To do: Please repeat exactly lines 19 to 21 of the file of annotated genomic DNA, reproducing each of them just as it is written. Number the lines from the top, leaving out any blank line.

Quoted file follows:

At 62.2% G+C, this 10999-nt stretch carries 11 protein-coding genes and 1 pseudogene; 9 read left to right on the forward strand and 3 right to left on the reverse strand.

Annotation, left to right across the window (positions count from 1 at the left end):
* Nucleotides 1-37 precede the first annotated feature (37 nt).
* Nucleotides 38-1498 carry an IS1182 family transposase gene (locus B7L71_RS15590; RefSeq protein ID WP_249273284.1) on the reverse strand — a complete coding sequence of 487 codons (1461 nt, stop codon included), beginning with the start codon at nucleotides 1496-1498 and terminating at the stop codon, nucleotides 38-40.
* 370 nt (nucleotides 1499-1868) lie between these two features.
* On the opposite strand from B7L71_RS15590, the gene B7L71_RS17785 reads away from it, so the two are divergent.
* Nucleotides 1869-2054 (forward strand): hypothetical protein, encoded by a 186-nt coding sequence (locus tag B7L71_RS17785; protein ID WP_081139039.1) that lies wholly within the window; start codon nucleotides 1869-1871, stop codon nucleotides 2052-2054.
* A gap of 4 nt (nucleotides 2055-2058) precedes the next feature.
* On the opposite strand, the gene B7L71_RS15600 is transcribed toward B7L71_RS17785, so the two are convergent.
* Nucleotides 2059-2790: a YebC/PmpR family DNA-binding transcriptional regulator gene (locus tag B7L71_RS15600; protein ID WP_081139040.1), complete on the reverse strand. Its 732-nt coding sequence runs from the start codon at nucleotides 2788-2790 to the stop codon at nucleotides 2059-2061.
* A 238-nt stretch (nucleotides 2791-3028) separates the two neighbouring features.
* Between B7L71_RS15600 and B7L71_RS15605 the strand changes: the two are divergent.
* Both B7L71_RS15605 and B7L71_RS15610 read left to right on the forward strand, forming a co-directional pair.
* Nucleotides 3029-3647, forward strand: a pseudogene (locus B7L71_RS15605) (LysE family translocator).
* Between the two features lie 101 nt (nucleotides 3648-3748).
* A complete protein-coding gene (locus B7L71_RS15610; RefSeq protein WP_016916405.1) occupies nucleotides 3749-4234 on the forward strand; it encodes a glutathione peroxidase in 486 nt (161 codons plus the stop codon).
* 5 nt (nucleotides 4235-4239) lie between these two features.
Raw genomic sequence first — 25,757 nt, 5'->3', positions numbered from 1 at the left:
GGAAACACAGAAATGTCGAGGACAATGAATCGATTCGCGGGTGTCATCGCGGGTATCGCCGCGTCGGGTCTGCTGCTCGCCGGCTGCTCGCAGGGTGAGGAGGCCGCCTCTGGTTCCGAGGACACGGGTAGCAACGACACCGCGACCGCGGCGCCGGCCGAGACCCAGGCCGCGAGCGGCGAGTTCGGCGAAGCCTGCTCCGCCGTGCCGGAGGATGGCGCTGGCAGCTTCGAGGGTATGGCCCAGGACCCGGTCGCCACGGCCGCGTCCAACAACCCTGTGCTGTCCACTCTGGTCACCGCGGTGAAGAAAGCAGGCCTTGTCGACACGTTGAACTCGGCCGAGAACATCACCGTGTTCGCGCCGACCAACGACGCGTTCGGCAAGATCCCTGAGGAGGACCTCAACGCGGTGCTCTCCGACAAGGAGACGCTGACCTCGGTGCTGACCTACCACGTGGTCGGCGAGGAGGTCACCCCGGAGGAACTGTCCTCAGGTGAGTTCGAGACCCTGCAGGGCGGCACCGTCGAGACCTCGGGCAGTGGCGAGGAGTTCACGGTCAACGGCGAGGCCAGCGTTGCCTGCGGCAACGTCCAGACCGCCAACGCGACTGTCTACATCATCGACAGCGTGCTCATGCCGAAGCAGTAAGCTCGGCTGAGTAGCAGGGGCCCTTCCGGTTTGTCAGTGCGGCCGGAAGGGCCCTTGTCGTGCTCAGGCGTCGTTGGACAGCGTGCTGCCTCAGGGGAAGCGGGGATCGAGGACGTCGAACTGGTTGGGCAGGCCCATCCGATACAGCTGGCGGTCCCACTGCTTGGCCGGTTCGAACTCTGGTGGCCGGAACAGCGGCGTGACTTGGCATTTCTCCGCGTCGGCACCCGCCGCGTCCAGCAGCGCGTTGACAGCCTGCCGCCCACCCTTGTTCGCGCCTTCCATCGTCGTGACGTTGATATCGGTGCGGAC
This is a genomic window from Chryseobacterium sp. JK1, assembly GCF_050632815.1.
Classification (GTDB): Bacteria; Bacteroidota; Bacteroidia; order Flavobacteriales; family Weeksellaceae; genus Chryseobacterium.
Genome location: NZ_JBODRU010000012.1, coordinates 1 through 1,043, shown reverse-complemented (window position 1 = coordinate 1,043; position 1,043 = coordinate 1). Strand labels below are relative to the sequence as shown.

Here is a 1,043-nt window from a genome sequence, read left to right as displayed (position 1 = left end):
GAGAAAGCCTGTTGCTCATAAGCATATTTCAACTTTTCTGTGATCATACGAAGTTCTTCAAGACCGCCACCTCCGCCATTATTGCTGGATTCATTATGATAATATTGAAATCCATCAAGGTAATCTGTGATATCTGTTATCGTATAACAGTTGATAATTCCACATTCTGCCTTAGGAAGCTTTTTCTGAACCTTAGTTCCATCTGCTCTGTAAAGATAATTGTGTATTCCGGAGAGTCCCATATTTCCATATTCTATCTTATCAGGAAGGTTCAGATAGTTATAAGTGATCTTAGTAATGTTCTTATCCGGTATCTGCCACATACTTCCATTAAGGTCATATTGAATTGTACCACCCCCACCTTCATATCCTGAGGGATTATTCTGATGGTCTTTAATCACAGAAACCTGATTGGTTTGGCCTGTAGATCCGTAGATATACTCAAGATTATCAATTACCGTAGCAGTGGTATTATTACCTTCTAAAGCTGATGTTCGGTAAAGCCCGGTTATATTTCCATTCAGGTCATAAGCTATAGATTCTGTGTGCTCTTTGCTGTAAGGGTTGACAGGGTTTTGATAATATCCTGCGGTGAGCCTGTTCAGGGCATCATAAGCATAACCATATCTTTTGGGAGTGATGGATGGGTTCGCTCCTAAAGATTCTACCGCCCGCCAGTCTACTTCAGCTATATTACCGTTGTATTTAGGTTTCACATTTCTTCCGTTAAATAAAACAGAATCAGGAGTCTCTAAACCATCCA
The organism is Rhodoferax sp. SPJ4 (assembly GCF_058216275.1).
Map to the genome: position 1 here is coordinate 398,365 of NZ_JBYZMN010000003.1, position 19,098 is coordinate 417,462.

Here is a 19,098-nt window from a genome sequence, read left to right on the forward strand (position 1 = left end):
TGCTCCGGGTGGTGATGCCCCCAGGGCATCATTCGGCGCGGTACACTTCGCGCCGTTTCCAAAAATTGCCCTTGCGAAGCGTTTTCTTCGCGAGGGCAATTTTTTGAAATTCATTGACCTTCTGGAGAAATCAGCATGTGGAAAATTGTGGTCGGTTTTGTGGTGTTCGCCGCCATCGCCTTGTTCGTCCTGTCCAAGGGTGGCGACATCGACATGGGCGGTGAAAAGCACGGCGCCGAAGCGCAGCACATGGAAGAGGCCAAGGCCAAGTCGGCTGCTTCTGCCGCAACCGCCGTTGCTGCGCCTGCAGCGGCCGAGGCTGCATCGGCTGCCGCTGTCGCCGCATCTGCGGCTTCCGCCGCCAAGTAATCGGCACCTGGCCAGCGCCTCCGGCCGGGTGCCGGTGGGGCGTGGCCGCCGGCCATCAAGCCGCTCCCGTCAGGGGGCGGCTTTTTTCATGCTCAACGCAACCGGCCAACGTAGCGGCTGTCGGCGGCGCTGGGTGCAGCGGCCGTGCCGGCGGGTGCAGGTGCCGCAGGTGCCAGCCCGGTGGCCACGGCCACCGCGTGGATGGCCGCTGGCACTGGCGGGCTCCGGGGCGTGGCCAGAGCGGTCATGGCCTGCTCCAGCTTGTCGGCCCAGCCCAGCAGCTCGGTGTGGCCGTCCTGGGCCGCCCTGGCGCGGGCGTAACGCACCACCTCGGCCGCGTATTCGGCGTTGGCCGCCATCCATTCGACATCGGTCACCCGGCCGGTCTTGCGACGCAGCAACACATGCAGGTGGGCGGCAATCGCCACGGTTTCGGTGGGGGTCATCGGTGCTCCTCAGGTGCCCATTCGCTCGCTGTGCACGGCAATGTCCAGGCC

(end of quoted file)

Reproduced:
GGAAACACAGAAATGTCGAGGACAATGAATCGATTCGCGGGTGTCATCGCGGGTATCGCCGCGTCGGGTCTGCTGCTCGCCGGCTGCTCGCAGGGTGAGGAGGCCGCCTCTGGTTCCGAGGACACGGGTAGCAACGACACCGCGACCGCGGCGCCGGCCGAGACCCAGGCCGCGAGCGGCGAGTTCGGCGAAGCCTGCTCCGCCGTGCCGGAGGATGGCGCTGGCAGCTTCGAGGGTATGGCCCAGGACCCGGTCGCCACGGCCGCGTCCAACAACCCTGTGCTGTCCACTCTGGTCACCGCGGTGAAGAAAGCAGGCCTTGTCGACACGTTGAACTCGGCCGAGAACATCACCGTGTTCGCGCCGACCAACGACGCGTTCGGCAAGATCCCTGAGGAGGACCTCAACGCGGTGCTCTCCGACAAGGAGACGCTGACCTCGGTGCTGACCTACCACGTGGTCGGCGAGGAGGTCACCCCGGAGGAACTGTCCTCAGGTGAGTTCGAGACCCTGCAGGGCGGCACCGTCGAGACCTCGGGCAGTGGCGAGGAGTTCACGGTCAACGGCGAGGCCAGCGTTGCCTGCGGCAACGTCCAGACCGCCAACGCGACTGTCTACATCATCGACAGCGTGCTCATGCCGAAGCAGTAAGCTCGGCTGAGTAGCAGGGGCCCTTCCGGTTTGTCAGTGCGGCCGGAAGGGCCCTTGTCGTGCTCAGGCGTCGTTGGACAGCGTGCTGCCTCAGGGGAAGCGGGGATCGAGGACGTCGAACTGGTTGGGCAGGCCCATCCGATACAGCTGGCGGTCCCACTGCTTGGCCGGTTCGAACTCTGGTGGCCGGAACAGCGGCGTGACTTGGCATTTCTCCGCGTCGGCACCCGCCGCGTCCAGCAGCGCGTTGACAGCCTGCCGCCCACCCTTGTTCGCGCCTTCCATCGTCGTGACGTTGATATCGGTGCGGAC
This is a genomic window from Chryseobacterium sp. JK1, assembly GCF_050632815.1.
Classification (GTDB): Bacteria; Bacteroidota; Bacteroidia; order Flavobacteriales; family Weeksellaceae; genus Chryseobacterium.